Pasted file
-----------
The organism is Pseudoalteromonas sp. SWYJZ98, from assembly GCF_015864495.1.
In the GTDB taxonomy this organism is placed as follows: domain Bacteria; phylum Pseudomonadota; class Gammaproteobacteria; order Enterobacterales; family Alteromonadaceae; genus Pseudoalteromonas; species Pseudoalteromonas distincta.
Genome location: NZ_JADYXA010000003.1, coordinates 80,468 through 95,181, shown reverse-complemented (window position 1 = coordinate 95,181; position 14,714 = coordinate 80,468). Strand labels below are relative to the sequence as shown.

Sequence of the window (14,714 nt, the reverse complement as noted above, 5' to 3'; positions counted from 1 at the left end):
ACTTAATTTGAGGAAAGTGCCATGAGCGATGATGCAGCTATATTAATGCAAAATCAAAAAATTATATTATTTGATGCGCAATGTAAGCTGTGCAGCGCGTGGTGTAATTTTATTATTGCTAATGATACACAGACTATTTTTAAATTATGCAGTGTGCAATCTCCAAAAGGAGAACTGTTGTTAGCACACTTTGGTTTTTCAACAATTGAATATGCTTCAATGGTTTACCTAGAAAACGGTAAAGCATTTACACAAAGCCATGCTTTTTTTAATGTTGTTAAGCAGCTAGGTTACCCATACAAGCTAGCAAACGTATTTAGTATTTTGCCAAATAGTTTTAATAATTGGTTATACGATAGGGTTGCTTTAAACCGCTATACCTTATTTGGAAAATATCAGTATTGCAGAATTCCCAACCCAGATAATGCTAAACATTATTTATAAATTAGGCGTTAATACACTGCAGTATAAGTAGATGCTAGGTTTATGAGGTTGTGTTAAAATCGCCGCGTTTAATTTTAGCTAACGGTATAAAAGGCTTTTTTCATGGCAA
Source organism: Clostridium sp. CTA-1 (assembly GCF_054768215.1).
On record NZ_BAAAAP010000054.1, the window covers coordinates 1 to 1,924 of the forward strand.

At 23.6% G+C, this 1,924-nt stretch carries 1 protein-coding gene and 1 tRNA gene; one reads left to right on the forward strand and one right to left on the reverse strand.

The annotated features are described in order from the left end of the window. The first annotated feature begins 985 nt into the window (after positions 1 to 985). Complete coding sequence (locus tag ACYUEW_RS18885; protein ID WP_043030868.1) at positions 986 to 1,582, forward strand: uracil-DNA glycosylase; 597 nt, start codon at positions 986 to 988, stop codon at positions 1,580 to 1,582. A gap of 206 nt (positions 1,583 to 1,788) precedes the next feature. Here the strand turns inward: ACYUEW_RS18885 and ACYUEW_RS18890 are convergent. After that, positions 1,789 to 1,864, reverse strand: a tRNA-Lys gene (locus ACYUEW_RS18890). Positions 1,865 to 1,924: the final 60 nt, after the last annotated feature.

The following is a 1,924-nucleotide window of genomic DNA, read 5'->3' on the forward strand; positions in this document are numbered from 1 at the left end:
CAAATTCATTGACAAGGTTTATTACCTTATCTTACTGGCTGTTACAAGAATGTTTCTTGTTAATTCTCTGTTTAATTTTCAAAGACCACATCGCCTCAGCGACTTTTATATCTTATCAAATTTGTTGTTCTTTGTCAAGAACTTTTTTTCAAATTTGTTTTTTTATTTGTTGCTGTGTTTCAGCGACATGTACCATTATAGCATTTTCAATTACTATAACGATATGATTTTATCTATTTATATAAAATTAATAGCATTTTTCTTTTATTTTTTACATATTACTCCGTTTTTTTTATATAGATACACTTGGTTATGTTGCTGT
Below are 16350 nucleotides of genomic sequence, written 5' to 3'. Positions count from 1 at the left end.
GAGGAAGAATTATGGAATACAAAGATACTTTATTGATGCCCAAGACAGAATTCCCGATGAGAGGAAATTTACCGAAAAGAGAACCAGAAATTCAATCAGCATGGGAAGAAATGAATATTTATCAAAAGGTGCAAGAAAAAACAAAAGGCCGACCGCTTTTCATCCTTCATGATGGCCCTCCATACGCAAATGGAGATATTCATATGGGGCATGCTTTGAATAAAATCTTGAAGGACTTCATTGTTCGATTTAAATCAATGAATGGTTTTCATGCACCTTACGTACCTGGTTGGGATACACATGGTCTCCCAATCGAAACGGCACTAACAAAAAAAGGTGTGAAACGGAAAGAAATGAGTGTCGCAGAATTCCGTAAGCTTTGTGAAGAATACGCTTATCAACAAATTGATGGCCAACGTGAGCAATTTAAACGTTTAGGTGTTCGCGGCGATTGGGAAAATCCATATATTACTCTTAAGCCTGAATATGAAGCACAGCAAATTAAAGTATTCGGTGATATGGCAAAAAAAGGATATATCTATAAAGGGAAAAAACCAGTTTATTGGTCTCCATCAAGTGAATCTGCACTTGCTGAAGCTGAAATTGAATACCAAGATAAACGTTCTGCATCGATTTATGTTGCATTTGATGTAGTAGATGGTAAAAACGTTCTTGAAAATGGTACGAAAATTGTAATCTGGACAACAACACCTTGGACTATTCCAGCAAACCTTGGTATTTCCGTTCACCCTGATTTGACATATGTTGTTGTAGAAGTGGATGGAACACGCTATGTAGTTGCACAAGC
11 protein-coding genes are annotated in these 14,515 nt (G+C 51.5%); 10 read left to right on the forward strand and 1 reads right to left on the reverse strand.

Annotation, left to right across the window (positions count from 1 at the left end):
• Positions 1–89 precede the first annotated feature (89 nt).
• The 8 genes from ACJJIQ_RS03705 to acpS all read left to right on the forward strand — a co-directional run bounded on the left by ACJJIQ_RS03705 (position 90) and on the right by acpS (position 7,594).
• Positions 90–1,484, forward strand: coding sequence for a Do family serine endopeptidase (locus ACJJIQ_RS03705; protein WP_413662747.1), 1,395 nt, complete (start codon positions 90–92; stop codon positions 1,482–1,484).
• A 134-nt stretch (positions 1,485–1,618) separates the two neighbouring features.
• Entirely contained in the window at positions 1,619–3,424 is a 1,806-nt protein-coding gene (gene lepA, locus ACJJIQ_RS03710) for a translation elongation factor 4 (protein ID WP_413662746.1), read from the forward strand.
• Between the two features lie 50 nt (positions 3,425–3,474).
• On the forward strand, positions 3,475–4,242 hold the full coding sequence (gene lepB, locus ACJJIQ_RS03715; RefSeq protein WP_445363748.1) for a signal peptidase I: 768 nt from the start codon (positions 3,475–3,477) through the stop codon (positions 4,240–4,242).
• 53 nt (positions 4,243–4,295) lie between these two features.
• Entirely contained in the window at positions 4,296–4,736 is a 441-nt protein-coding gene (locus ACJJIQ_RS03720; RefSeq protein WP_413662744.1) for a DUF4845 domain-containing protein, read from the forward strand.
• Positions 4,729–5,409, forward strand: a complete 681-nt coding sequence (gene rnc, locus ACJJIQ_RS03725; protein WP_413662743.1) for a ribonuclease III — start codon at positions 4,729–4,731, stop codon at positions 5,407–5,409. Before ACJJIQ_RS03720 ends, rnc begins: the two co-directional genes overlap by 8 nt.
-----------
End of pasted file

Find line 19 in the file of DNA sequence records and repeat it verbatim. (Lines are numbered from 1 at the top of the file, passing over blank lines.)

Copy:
• A 134-nt stretch (positions 1,485–1,618) separates the two neighbouring features.